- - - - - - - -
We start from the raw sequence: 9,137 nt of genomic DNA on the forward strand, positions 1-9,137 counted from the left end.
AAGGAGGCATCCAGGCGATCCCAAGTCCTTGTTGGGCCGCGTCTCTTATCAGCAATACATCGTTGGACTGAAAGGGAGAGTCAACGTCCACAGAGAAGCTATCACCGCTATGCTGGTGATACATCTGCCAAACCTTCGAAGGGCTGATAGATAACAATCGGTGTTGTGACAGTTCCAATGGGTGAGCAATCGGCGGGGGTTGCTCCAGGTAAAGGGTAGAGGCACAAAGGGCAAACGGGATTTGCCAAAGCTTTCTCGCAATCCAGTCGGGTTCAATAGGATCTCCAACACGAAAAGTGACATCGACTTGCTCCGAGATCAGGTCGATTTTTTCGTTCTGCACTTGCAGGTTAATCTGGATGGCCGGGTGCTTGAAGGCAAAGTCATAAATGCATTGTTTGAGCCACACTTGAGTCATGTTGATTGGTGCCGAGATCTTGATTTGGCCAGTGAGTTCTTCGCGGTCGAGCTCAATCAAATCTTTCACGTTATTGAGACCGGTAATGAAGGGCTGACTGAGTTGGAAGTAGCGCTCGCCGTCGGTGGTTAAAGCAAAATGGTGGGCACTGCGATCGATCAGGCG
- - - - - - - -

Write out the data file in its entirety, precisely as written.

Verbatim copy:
We start from the raw sequence: 9,137 nt of genomic DNA on the forward strand, positions 1-9,137 counted from the left end.
AAGGAGGCATCCAGGCGATCCCAAGTCCTTGTTGGGCCGCGTCTCTTATCAGCAATACATCGTTGGACTGAAAGGGAGAGTCAACGTCCACAGAGAAGCTATCACCGCTATGCTGGTGATACATCTGCCAAACCTTCGAAGGGCTGATAGATAACAATCGGTGTTGTGACAGTTCCAATGGGTGAGCAATCGGCGGGGGTTGCTCCAGGTAAAGGGTAGAGGCACAAAGGGCAAACGGGATTTGCCAAAGCTTTCTCGCAATCCAGTCGGGTTCAATAGGATCTCCAACACGAAAAGTGACATCGACTTGCTCCGAGATCAGGTCGATTTTTTCGTTCTGCACTTGCAGGTTAATCTGGATGGCCGGGTGCTTGAAGGCAAAGTCATAAATGCATTGTTTGAGCCACACTTGAGTCATGTTGATTGGTGCCGAGATCTTGATTTGGCCAGTGAGTTCTTCGCGGTCGAGCTCAATCAAATCTTTCACGTTATTGAGACCGGTAATGAAGGGCTGACTGAGTTGGAAGTAGCGCTCGCCGTCGGTGGTTAAAGCAAAATGGTGGGCACTGCGATCGATCAGGCG